Karl Banks
Karl Banks
Former Madison County District 4 Supervisor Karl Banks is considering appealing a surprise ruling Tuesday by Special Circuit Court Judge Forrest Johnson dismissing his lingering election contest that was set to go to trial this week. 

Banks has vehemently contested his two-vote loss to David Bishop from November 2015. 

A jury trial in the ongoing election contest was set to begin Tuesday, but Johnson instead held a motions hearing without a jury present. During the roughly two-hour hearing, Johnson ultimately granted a motion for summary judgment by Bishop, dismissing the contest in its entirety. 

“Right now we are considering appeal, just because there are some issues of law that should be dealt with,” Banks said. “Of course, I wish the judge had ruled in my favor in terms of summary judgment. At the same time, this has been a long time. You get to a point where I’m satisfied that I fought for what I know was right and that’s the way I’ve always been.”

He added, “All I want is what’s best for Madison County going forward.”

Banks maintains he won the election and that 31 ballots were counted, but not included in the final vote tally. Had they been included, Banks said he would have been declared the winner. 

Bishop maintains that all votes were counted and included in the tally, though he was prepared to question some ballots that were cast in favor of Banks during the trial. 

In his order granting summary judgment, Johnson said the nature of the affidavit ballots in question was troubling.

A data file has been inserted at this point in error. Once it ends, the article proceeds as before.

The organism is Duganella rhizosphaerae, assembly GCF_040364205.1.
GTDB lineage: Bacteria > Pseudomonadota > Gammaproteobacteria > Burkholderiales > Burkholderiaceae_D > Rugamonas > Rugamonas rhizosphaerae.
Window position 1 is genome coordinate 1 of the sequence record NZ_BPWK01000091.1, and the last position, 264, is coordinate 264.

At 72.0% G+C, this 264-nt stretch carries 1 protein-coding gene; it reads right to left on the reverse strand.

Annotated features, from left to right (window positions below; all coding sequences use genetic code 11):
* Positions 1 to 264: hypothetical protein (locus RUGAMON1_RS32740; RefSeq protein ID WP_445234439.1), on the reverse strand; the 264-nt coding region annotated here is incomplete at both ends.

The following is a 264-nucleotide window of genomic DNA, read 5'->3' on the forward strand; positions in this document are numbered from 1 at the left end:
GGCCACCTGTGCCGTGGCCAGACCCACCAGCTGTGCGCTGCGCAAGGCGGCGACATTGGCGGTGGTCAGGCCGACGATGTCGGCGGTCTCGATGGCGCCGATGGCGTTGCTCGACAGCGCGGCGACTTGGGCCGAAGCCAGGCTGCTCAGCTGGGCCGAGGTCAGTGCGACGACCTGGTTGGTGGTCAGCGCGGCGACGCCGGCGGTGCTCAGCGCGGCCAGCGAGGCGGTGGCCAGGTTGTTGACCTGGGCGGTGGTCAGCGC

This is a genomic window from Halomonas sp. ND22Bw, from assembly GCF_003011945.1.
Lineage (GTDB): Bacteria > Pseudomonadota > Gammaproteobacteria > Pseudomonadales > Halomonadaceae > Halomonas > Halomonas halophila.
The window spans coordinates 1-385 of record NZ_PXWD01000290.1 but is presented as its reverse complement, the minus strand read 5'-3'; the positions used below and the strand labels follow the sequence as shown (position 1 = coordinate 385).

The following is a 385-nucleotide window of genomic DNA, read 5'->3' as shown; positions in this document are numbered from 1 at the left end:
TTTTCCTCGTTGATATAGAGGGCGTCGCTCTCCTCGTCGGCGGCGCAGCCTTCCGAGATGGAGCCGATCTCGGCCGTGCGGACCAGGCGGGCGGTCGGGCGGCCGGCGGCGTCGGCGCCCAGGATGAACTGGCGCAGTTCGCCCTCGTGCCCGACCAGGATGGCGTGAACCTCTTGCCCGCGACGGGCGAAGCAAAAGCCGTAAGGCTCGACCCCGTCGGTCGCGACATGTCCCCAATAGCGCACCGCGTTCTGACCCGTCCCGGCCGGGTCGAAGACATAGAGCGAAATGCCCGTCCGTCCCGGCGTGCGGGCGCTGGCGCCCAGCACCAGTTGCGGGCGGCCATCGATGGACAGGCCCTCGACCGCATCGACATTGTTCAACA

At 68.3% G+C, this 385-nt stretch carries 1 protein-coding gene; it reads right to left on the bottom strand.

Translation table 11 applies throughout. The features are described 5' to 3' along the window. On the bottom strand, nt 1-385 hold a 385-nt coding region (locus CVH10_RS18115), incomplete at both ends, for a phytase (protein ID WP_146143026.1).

“The problem in this case is that those ballots were found mysteriously re-stuffed into the affidavit ballot envelopes,” he wrote. “Affidavits from election officials provide no knowledge of how this happened. This is contrary to and wholly departs from proper election procedures. This is extremely troubling to the Court because it calls into question the integrity and authentication of the ballots re-stuffed into the affidavit envelopes and whether those particular ballots were included in the certified election totals.”

He added, “At a minimum, the ballots were mishandled and established election procedures not followed by the Commission.”

Johnson goes on further in his order to say Banks “may have won the election in question as he contends, but given the obvious mishandling of the…affidavit ballots found mysteriously re-stuffed into affidavit envelopes and authentication issues resulting therefrom, his election contest cannot be successfully proven.”

Bishop said in a statement to the Journal he was thankful Johnson granted his petition for summary judgment. 

“As many are aware, the case has lasted almost three years and caused great strain to me and my family,” the statement reads in part. “During that time, most of you have continued to have faith in me and have supported me during this difficult period. I am grateful to you and my family for that support. I pledge to do everything possible to be the best supervisor I can be for the people of District 4 and for Madison County for the remainder of my term of office. This lawsuit, which has now come to a successful conclusion, has made me doubly aware of what an honor it is for me to serve you.”

The election contest was nearly three years old, featured four special judges, and already included appeals to the Mississippi Supreme Court. 

Henry Lackey, who died in August, was initially appointed in the case. Banks attempted to have Lackey recuse himself from the case, which Lackey fought. The matter reached the Mississippi Supreme Court, and the court sided with Lackey, who months later recused himself. 

Lackey was replaced with Judge Richard McKenzie of Hattiesburg. McKenzie recused himself from the case in early August, citing an upcoming surgery coinciding with the trial date. 

Stephen B. Simpson, the 2011 Republican candidate for Mississippi Attorney General, recused himself less than a week after being appointed. 

Both Banks and Bishop have indicated they plan to run for the District 4 supervisor position next year.